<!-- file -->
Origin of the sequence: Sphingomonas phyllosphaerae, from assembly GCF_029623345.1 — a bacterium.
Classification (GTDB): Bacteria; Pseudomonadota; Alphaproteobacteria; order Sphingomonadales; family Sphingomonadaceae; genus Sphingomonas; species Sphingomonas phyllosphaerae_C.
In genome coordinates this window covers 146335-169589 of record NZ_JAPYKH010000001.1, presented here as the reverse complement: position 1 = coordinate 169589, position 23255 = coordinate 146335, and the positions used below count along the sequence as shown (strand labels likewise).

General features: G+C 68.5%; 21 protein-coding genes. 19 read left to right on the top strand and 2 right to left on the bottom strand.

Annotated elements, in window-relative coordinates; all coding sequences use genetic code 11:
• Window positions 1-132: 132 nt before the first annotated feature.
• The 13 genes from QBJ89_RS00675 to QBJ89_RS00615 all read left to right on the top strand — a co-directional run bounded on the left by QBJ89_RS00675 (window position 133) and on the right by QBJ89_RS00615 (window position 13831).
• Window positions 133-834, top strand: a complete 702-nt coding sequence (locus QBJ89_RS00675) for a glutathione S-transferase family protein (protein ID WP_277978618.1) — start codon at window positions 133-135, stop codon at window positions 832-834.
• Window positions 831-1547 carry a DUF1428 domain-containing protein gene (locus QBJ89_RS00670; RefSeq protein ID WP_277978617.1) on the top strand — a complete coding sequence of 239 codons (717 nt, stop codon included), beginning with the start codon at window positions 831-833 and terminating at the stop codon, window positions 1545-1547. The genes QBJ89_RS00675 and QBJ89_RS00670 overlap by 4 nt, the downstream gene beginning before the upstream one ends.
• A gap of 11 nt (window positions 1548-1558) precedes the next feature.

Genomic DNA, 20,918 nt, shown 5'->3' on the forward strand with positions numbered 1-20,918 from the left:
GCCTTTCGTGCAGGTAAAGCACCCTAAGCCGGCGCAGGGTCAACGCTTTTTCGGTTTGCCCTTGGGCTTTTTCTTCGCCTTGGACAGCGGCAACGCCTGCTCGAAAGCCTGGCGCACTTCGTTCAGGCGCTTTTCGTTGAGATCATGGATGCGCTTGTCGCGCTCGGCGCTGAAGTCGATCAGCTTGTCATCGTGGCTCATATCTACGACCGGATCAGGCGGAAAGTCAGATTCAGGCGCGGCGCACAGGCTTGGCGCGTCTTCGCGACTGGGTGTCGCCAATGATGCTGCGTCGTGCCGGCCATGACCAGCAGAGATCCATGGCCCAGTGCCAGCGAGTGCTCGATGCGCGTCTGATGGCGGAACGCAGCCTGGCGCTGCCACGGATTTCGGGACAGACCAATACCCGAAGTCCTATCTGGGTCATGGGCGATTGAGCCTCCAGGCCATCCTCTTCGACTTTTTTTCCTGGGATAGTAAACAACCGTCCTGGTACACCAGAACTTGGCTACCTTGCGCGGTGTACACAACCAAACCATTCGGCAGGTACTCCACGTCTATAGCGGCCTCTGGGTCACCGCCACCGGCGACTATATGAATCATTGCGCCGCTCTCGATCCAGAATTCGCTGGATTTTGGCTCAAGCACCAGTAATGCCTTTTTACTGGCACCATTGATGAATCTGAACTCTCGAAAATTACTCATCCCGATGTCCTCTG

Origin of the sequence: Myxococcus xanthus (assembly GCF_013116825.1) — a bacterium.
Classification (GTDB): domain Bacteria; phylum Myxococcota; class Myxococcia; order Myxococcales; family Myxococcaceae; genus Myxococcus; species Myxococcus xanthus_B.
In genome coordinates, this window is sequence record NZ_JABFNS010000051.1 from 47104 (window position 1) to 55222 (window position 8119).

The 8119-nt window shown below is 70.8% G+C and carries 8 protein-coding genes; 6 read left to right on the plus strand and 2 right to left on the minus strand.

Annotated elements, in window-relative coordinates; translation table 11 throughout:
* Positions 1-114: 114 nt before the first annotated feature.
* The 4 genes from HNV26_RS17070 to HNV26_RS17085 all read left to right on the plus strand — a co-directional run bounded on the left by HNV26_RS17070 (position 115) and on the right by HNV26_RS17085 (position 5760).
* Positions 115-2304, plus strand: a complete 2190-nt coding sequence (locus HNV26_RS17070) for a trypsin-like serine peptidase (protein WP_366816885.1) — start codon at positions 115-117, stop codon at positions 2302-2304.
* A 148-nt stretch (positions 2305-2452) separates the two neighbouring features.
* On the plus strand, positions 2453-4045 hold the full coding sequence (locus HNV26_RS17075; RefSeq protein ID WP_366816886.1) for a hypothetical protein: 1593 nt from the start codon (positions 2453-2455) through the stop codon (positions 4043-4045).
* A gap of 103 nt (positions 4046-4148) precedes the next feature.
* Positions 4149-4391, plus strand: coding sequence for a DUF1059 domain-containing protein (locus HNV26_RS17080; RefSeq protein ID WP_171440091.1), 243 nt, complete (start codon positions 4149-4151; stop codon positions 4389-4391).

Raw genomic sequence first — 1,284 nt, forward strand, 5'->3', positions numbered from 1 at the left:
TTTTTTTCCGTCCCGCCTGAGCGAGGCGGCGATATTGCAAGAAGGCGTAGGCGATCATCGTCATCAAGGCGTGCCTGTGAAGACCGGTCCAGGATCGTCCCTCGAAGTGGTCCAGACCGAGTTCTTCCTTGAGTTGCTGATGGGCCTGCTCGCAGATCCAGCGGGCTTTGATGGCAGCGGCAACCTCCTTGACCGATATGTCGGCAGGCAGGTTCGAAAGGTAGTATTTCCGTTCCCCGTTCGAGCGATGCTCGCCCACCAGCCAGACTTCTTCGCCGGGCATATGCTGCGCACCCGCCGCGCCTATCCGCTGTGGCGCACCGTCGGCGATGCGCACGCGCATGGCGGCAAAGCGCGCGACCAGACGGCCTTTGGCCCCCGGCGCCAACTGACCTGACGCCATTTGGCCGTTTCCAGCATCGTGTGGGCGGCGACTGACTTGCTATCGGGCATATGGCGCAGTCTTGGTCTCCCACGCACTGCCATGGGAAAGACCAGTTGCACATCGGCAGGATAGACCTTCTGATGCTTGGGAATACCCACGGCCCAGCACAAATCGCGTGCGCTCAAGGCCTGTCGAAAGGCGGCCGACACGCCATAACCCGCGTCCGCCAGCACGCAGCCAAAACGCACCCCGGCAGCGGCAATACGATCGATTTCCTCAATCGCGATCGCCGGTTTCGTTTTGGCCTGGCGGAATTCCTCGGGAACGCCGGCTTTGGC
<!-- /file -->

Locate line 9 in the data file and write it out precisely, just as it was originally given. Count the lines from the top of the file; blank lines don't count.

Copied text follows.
• Window positions 831-1547 carry a DUF1428 domain-containing protein gene (locus QBJ89_RS00670; RefSeq protein ID WP_277978617.1) on the top strand — a complete coding sequence of 239 codons (717 nt, stop codon included), beginning with the start codon at window positions 831-833 and terminating at the stop codon, window positions 1545-1547. The genes QBJ89_RS00675 and QBJ89_RS00670 overlap by 4 nt, the downstream gene beginning before the upstream one ends.